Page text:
Some people with this issue benefit from magnesium supplements. Also, avoid talking in situations with a lot of background noise. Listen to music without lyrics or only via headphones. Try to arrange line of sight for talking.
posted by Michele in California at 1:40 PM on August 4, 2013 [1 favorite]

You know, I'm all for starting out simple and working up from there. I have bad earwax problems. The last nurse who cleaned my ears said it was one of the worst she'd ever seen. I remember so vividly walking outside afterwards and it was all SO loud! I have to go back every 6 months from now on, and getting your ears cleaned sucks, but maybe at least let your GP take a quick peek in there?
posted by twiggy32 at 6:18 PM on August 4, 2013

I have found that I need to ask the audiologist to screw around with the timing of beeps, or else my brain expects a beep at a particular time and helpfully supplies it. I bet I would pass an Internet hearing test in spite of the 60% loss on my left side for just this reason. (I passed hearing tests until I was 12, the loss was present for years at that point.) Also, I have many of the issues you describe and have been told I'm just this side of needing a hearing aid, so even if you have loss it might not change anything. In any case, a doctor won't hurt, might help, and isn't super urgent.
posted by tchemgrrl at 6:57 PM on August 4, 2013

I have the same problem and could have written kimberussell's comment word for word. As far as I can tell, it's just something you have to put up with and adjust to. I tell people that I don't hear well on my left side, try to sit with my right ear to the bulk of the talkers and avoid loud places. If I'm having a hard time understanding people, I'll also speak a little louder myself, which I've found tends to encourage others to increase the volume. My television has a bunch of different sound settings, including one for hearing loss and another that minimizes background noise and emphasizes speech. That helps a lot.

If you suffer from tinnitus at all, that can exacerbate things, especially in a crowded place where the buzz in your ear is close to the buzz in the room.

Anyway, you have my sympathy, not being able to hear sucks.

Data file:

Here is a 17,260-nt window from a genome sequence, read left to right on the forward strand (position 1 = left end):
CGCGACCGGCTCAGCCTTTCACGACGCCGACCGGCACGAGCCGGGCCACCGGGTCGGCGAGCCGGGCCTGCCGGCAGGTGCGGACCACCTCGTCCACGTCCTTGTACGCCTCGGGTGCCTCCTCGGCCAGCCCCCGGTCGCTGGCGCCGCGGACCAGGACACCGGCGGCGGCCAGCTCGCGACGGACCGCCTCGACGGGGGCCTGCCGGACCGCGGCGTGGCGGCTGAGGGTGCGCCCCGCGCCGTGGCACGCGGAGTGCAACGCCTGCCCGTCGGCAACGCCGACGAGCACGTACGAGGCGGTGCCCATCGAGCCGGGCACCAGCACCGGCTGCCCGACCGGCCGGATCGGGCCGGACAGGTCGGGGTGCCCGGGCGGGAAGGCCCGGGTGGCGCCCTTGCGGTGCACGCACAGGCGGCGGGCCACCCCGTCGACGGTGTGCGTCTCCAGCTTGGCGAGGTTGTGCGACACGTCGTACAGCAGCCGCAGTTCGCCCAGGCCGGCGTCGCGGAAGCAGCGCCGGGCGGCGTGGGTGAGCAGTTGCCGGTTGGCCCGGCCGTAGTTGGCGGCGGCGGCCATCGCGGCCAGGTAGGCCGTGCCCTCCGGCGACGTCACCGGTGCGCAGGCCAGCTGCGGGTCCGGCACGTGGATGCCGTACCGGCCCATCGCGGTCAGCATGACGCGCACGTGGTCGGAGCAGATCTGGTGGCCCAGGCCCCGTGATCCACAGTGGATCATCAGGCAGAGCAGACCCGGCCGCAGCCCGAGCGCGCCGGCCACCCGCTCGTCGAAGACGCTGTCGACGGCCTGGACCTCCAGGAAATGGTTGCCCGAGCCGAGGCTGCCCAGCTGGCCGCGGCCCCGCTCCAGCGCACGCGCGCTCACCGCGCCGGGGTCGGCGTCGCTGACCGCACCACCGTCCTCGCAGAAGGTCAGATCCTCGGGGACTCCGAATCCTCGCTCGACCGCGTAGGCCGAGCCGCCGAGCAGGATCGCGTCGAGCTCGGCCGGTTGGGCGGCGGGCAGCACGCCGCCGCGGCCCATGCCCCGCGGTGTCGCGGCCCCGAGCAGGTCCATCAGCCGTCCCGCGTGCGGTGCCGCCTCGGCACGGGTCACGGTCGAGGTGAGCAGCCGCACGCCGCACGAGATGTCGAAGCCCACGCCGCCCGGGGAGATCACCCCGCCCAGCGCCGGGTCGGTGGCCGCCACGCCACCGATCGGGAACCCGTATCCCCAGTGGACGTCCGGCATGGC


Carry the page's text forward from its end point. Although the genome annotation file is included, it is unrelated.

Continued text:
posted by looli at 7:32 PM on August 4, 2013

People do not generally favor one ear for understanding speech. There is something to be said for the right ear being more attuned to speech only because most speech processing is done on the left side of the brain and the ears run to the contralateral auditory cortex, but that is a vast oversimplification.

This does not sound at all like an auditory processing disorder. Auditory processing disorders are not well understood but they are neurological/cognitive and have to do with how your brain is processing sound and coding information, which it really doesn't sound like what's happening. Yes, it is possible that you're having some issue in the auditory cortex that is suddenly making it hard for you to focus on the 'important' sounds in noise, but it is unlikely.

IANAAudiologist, but this sounds almost exactly like good ole presbycusis (age-induced hearing loss) or noise-induced hearing loss. Two tell tale signs of age or noise related hearing loss are 1) difficulty hearing speech in noise, and 2) finding yourself having to turn up the television. Classic signs.

Part of the reasoning there is that with noise-induced, the first frequencies you lose are in the 3-6k Hz range, and with age-induced it's a sloping loss, so you lose high frequencies first. In both cases, those critical frequencies for speech start to go early, so you're going to have a lot harder time deciphering, for example, those fricative "s" sounds and such when there is other masking noise happening. Yes, the reason, like ssri says, for noise and age-related hearing loss is largely the death of outer hair cells in the cochlea.

Wax impaction of course could always be a complicating factor.

Tests on the internet will tell you nothing. Go see an audiologist. They will give you a battery of tests and figure out exactly what's going on and if a technology may help you.
posted by Lutoslawski at 11:28 AM on August 6, 2013